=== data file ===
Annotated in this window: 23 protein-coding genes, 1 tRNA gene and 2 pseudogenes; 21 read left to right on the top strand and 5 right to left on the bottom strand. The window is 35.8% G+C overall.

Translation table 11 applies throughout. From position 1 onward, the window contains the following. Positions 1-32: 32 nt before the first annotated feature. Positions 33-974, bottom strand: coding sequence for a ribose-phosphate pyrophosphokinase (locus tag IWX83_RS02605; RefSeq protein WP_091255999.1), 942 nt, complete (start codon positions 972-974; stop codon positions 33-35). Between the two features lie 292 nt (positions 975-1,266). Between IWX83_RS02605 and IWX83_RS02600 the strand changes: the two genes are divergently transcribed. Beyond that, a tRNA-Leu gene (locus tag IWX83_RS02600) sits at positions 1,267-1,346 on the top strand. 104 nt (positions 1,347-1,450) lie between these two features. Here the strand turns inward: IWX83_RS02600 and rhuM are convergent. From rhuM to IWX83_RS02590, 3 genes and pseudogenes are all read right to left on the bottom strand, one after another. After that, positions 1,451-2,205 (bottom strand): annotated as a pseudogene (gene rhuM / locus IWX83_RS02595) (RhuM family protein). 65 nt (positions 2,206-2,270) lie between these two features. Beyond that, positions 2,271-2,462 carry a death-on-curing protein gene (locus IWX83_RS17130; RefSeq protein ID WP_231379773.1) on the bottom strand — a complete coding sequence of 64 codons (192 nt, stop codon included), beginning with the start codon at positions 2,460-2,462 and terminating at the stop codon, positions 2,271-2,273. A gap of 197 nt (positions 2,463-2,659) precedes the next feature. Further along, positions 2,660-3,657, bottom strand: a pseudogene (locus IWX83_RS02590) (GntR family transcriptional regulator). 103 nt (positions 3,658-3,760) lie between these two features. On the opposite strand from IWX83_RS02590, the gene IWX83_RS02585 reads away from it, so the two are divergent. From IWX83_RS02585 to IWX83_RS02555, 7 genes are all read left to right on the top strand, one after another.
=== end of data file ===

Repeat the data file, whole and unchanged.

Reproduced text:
Annotated in this window: 23 protein-coding genes, 1 tRNA gene and 2 pseudogenes; 21 read left to right on the top strand and 5 right to left on the bottom strand. The window is 35.8% G+C overall.

Translation table 11 applies throughout. From position 1 onward, the window contains the following. Positions 1-32: 32 nt before the first annotated feature. Positions 33-974, bottom strand: coding sequence for a ribose-phosphate pyrophosphokinase (locus tag IWX83_RS02605; RefSeq protein WP_091255999.1), 942 nt, complete (start codon positions 972-974; stop codon positions 33-35). Between the two features lie 292 nt (positions 975-1,266). Between IWX83_RS02605 and IWX83_RS02600 the strand changes: the two genes are divergently transcribed. Beyond that, a tRNA-Leu gene (locus tag IWX83_RS02600) sits at positions 1,267-1,346 on the top strand. 104 nt (positions 1,347-1,450) lie between these two features. Here the strand turns inward: IWX83_RS02600 and rhuM are convergent. From rhuM to IWX83_RS02590, 3 genes and pseudogenes are all read right to left on the bottom strand, one after another. After that, positions 1,451-2,205 (bottom strand): annotated as a pseudogene (gene rhuM / locus IWX83_RS02595) (RhuM family protein). 65 nt (positions 2,206-2,270) lie between these two features. Beyond that, positions 2,271-2,462 carry a death-on-curing protein gene (locus IWX83_RS17130; RefSeq protein ID WP_231379773.1) on the bottom strand — a complete coding sequence of 64 codons (192 nt, stop codon included), beginning with the start codon at positions 2,460-2,462 and terminating at the stop codon, positions 2,271-2,273. A gap of 197 nt (positions 2,463-2,659) precedes the next feature. Further along, positions 2,660-3,657, bottom strand: a pseudogene (locus IWX83_RS02590) (GntR family transcriptional regulator). 103 nt (positions 3,658-3,760) lie between these two features. On the opposite strand from IWX83_RS02590, the gene IWX83_RS02585 reads away from it, so the two are divergent. From IWX83_RS02585 to IWX83_RS02555, 7 genes are all read left to right on the top strand, one after another.